Birder's Guide

MAR 2014

Birder's Guide is the American Birding Association's newest publication. Each issue focuses on a key subject, providing tips from experienced birders on a wide variety of topics like Travel, Listing & Taxonomy, Gear, and Conservation & Community.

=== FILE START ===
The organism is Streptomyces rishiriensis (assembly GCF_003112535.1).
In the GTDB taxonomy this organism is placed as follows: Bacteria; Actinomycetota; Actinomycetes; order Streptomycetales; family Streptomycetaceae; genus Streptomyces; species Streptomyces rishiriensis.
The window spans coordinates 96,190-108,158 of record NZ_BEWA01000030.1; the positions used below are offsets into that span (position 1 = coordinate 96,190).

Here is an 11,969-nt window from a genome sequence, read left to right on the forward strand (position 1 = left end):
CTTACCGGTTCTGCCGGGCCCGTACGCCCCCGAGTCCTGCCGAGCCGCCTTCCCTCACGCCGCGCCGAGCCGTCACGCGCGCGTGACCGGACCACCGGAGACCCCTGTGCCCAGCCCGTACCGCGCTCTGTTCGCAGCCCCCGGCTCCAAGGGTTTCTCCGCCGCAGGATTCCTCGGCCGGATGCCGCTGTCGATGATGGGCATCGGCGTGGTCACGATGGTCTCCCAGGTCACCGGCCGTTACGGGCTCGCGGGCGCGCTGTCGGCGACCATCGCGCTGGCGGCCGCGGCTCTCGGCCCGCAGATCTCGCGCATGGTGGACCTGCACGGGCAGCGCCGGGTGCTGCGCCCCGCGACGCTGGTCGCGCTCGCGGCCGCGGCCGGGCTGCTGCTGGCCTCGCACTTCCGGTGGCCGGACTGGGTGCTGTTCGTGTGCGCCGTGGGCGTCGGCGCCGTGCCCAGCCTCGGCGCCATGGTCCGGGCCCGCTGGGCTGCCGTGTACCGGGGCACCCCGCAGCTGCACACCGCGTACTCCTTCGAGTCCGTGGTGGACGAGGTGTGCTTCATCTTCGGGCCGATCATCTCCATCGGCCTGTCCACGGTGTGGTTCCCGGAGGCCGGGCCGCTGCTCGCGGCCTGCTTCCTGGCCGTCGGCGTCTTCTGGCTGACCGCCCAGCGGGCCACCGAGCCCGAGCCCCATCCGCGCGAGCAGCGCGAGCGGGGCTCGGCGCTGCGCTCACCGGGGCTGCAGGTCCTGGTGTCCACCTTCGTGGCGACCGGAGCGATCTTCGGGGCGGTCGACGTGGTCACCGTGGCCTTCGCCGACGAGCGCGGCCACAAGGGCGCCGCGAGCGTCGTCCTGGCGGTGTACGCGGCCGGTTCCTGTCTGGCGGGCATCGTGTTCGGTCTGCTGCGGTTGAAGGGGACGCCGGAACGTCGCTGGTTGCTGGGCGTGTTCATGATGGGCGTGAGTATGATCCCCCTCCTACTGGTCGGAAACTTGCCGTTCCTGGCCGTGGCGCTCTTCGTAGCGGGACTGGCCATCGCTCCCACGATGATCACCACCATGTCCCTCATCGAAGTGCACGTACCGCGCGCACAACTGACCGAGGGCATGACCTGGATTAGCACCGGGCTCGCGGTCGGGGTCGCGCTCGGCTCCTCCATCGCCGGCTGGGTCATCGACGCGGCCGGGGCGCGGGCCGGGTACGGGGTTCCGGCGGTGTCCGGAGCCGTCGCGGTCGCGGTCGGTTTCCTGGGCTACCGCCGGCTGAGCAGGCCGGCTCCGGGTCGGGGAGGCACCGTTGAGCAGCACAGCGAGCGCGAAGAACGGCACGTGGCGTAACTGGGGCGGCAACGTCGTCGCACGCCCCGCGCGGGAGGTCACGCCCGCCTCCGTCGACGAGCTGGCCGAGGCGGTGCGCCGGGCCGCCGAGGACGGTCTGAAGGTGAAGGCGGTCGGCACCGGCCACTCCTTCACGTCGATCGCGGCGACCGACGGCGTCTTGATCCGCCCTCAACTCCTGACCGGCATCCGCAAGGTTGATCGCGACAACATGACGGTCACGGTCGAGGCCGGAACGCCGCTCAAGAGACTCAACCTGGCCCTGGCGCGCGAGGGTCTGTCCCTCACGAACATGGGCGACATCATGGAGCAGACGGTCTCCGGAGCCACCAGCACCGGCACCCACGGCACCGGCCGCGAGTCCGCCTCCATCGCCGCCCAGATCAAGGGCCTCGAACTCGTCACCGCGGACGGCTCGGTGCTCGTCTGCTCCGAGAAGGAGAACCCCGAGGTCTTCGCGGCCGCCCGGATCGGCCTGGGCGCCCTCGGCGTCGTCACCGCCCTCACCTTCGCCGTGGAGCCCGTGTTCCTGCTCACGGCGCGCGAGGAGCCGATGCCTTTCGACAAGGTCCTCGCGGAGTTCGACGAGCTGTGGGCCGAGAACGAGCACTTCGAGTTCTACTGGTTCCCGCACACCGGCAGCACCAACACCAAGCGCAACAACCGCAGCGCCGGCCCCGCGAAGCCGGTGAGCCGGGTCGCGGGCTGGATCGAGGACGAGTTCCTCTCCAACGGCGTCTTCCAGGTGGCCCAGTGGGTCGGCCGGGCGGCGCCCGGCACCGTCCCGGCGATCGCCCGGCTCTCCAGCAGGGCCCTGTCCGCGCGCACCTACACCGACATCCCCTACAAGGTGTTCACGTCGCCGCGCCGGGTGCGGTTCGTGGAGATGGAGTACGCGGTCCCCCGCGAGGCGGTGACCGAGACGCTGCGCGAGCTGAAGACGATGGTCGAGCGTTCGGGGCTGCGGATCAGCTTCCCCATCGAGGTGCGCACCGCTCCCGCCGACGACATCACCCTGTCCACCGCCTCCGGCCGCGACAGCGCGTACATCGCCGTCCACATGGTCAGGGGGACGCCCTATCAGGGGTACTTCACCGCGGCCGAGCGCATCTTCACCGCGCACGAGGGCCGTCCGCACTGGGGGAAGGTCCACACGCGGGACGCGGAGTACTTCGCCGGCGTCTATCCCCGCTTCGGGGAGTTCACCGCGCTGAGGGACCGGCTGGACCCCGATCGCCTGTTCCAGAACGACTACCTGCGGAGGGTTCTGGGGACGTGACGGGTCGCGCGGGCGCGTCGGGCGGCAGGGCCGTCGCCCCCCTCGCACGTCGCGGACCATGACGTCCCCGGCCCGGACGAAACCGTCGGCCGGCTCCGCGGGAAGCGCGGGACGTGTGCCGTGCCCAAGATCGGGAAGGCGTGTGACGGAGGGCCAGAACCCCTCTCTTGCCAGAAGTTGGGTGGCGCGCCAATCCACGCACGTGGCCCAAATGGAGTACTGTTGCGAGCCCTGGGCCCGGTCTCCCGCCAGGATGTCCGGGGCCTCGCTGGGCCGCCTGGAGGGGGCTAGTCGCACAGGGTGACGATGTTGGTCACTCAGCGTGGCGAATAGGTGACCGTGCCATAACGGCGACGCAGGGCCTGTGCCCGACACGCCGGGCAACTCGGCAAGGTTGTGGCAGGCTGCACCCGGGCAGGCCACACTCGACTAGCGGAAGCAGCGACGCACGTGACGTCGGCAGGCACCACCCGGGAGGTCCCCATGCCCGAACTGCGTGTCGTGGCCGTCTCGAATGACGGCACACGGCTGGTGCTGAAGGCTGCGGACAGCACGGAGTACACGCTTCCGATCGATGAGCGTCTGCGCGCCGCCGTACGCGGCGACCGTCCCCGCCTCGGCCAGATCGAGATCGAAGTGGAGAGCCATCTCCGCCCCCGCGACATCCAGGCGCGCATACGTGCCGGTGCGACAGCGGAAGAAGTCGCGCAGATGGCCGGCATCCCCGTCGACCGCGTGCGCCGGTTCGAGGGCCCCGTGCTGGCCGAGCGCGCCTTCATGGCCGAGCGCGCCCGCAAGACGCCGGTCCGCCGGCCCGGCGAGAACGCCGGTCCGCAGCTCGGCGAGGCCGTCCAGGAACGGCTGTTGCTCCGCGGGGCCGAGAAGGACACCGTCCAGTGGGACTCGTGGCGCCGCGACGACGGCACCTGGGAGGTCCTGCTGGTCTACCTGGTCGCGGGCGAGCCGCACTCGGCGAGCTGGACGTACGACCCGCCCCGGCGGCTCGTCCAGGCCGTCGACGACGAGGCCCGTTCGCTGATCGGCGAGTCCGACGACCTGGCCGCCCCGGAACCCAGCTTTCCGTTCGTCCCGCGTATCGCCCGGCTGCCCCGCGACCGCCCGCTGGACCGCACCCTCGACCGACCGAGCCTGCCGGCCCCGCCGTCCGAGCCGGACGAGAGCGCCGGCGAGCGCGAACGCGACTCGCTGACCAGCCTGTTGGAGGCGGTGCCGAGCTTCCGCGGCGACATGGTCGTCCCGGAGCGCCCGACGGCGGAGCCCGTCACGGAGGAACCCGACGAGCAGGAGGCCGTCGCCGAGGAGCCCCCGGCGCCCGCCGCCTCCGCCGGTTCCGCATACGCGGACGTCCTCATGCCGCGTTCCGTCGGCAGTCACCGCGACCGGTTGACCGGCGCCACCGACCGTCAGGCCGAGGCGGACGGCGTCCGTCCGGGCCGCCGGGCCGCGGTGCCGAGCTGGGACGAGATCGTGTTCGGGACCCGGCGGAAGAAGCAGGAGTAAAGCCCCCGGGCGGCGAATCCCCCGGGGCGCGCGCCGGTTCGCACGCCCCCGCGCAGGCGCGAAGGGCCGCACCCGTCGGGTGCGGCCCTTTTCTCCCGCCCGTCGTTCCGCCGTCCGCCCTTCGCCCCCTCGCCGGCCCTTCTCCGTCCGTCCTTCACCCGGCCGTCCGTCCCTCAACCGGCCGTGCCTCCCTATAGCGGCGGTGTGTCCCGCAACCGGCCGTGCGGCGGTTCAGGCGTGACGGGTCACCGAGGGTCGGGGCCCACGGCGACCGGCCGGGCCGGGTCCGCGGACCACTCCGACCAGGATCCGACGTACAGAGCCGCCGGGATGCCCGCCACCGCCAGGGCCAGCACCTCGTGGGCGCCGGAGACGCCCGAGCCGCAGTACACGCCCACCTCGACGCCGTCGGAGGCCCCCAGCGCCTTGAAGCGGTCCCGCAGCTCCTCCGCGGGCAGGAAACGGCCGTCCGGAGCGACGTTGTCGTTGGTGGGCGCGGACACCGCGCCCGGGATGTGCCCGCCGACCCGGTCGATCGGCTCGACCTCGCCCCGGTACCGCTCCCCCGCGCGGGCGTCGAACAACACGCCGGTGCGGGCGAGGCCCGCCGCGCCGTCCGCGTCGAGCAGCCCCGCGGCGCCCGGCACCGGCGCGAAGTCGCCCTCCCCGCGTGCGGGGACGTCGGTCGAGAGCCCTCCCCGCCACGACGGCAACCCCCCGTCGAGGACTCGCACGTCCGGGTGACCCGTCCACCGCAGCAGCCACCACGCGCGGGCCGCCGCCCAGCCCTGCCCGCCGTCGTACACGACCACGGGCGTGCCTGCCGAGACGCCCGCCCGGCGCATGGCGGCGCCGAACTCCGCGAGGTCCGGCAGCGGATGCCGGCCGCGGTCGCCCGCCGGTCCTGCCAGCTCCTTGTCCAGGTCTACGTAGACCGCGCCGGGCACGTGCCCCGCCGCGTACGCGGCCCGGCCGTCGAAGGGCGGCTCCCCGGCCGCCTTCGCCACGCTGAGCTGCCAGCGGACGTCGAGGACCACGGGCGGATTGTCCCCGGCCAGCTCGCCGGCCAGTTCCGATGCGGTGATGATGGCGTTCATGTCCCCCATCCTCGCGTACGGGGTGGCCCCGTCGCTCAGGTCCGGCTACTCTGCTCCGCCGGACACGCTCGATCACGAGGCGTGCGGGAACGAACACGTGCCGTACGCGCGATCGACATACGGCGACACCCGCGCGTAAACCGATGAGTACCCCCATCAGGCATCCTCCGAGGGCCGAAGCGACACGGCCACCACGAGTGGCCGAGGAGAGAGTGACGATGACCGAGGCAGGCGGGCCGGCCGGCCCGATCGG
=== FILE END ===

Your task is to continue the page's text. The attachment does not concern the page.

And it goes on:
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19 March 2014 | Birder's Guide to Travel Quito, Ecuador Sam Woods Photo © Pablo Cervantes Photo © Andrew Spencer Photo © Nick Athanas Photo © Nick Athanas Like many birders, I love lists. Some of us even center our lives on lists, and it could be argued that we have an unhealthy obsession with them. I greatly enjoy the remarkable diversity of choices that comes out of these "top" lists. In every tour I lead, whether it be in Ecuador, China, or Papua New Guinea, the fnal top fve votes for "birds of the trip" are always plugged with the odd surprise or two (for instance, Masked Water-Tyrant in Ecuador; Willie-wagtail in Papua New Guinea; Large-billed Leaf-Warbler in China), and they rarely follow a pattern from group to group, which is the very reason such lists absorb my thoughts. If you asked me to compile this list again tomorrow, I must confess that I might just come up with an entirely new selection. First, a word about my criteria. I wanted the list to refect the diverse bird groups found in Ecuador. Ec- uador boasts more than 130 species of hummingbird and in excess of 100 species of tanager, but I restrained myself from picking a batch of hummers or tanagers to fll my entire top 20. This list is, of course, riddled with my own idiosyncrasies and open to huge disagreement among the birding commu- nity. I encourage this. I hope to cause some birders to spill beer in fevered surprise, and spark a debate on my choices. 1 • Crescent-faced Antpitta (Grallaricula lineifrons) The Crescent-faced Antpitta is the ultimate antpitta, a tiny bird with crisp white crescents on its face. It hangs out in some of the more remote parts of the country, close to treeline, often in dense stands of bamboo. I have known 5-Ecuador.indd 19 3/4/14 1:01 PM

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